Stand-up comic Frankie Boyle has challenged comics like Ricky Gervais who rely on cheap transphobia in place of jokes.
Boyle, who is far from a stranger to offensive comedy, has suggested the former Office star’s over-reliance on gags about trans people is “very lazy”.
In lieu of telling funny jokes in his 2018 Netflix special Humanity, Gervais opted to dedicate a 15-minute segment to repeating Caitlyn Jenner’s birth name over and over for laughs, before likening trans people to himself “self-identifying as a chimpanzee” – reheating the same tired gag that right-wing comics have leaned on for the best part of a decade.
Gervais has repeatedly doubled down over the issue since, and appeared to align himself with ‘gender critical’ activists on Twitter in 2019 with a rant in which he suggested trans equality would “erode” the rights of women.
Frankie Boyle: ‘Ricky Gervais is not a stand-up comedian’
Boyle picked on Gervais’ chimpanzee diatribe in his own recent TV special Excited for You to See and Hate This, quipping: “My genuine reaction was, it’s not that much weirder than Ricky Gervais saying that he’s a stand-up comedian.
“I mean, look, we know Ricky Gervais, he’s a brilliant actor, he’s a brilliant writer, he’s not a f**king stand-up comedian! Just ‘cos Ricky Gervais self-identifies as a stand-up comedian, am I supposed to say that he is one? It’s f**king political correctness gone mad!”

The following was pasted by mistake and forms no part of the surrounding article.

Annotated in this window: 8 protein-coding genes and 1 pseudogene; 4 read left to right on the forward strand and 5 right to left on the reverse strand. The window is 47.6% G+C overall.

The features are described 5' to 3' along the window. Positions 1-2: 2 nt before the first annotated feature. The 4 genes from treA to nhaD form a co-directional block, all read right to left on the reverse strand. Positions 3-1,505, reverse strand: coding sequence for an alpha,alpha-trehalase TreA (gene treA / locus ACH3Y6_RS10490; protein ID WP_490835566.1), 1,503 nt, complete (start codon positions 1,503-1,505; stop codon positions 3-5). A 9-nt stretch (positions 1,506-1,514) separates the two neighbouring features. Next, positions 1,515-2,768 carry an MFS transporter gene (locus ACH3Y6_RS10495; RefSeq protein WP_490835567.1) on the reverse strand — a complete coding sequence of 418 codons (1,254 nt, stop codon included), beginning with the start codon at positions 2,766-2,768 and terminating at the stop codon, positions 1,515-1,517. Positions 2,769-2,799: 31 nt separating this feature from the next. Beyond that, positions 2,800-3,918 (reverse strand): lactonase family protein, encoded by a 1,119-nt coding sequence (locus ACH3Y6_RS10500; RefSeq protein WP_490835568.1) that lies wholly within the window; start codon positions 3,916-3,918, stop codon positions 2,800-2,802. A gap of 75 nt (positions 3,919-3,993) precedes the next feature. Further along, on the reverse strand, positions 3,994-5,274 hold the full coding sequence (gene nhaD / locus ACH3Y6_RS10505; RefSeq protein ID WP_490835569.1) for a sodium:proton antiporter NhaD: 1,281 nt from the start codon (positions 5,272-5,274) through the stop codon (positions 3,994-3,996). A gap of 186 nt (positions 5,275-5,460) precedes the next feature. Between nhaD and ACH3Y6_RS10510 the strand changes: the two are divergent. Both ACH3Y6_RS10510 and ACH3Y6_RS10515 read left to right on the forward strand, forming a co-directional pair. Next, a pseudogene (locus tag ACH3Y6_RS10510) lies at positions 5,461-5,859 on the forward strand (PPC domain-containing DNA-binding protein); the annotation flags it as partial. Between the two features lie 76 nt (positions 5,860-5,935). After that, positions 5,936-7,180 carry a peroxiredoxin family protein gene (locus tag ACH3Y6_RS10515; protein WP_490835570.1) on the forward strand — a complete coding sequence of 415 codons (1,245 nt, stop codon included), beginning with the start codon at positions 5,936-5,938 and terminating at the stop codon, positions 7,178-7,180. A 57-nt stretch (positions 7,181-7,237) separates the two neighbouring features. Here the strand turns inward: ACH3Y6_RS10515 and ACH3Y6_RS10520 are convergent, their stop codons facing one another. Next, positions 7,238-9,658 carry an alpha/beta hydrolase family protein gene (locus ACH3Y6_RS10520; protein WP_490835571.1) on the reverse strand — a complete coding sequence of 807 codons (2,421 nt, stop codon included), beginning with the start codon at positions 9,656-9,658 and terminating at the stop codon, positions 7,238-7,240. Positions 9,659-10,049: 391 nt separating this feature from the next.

Asked about the comments this week in an interview with documentary maker Louis Theroux, Boyle elaborated: “[He’s not a stand-up], he sort of went into that after The Office. So if you’re a stand-up watching him, you feel like, oh, this is someone doing a version of this thing we do.
“Really, it’s more that I saw his routine about trans people, and I thought it was very lazy.”
Noting that Gervais is a vocal supporter of animal rights charity PETA, Boyle added: “I would like him to have the same respect for trans people that he seems to have for animals. I think that’s not a lot to ask.”
He joked: “Going on about loving animals? Suspect.”
Frankie Boyle says controversies about ‘cancel culture’ are misrepresented
In the interview for podcast series Grounded with Louis Theroux, Boyle also challenged narratives about “cancel culture” in comedy and reflected on his changing views about punching-down styles of comedy.
He said: “I don’t feel culture is too woke. I don’t feel comedy is too woke, I think a lot of that pressure comes from the right, and a lot of it comes from the mass media, largely as a way of generating column inches.”
Noting TV shows with blackface being removed from streaming services, Boyle said: “I think part of the difficulty is we lump all of this stuff together. Some if it has some kind of justification, and some of it is obviously just things that shouldn’t happen.”
Referring to satirical cartoons of the prophet Mohammed, he added: “As I’ve got older, I now think, we have think about the effects there.
“When you hear people laughing about that subject, you’re going to get an instinctive reaction of, ‘This is an attack on me.’ A lot of Muslim people are pretty heavily oppressed in Western countries, and when you see things like us discussing whether it’s OK to draw Mohammed, you don’t think, ‘Well there’s two guys really interested in these intellectual issues,’ you think, ‘Well, there’s just that thing again.'”
He added: “I think a lot of people that talk about free speech on the far-right aren’t really interested in it. No one talks about the Reich like that, do they? ‘Say what you like about Reich, but you could say what you wanted!'”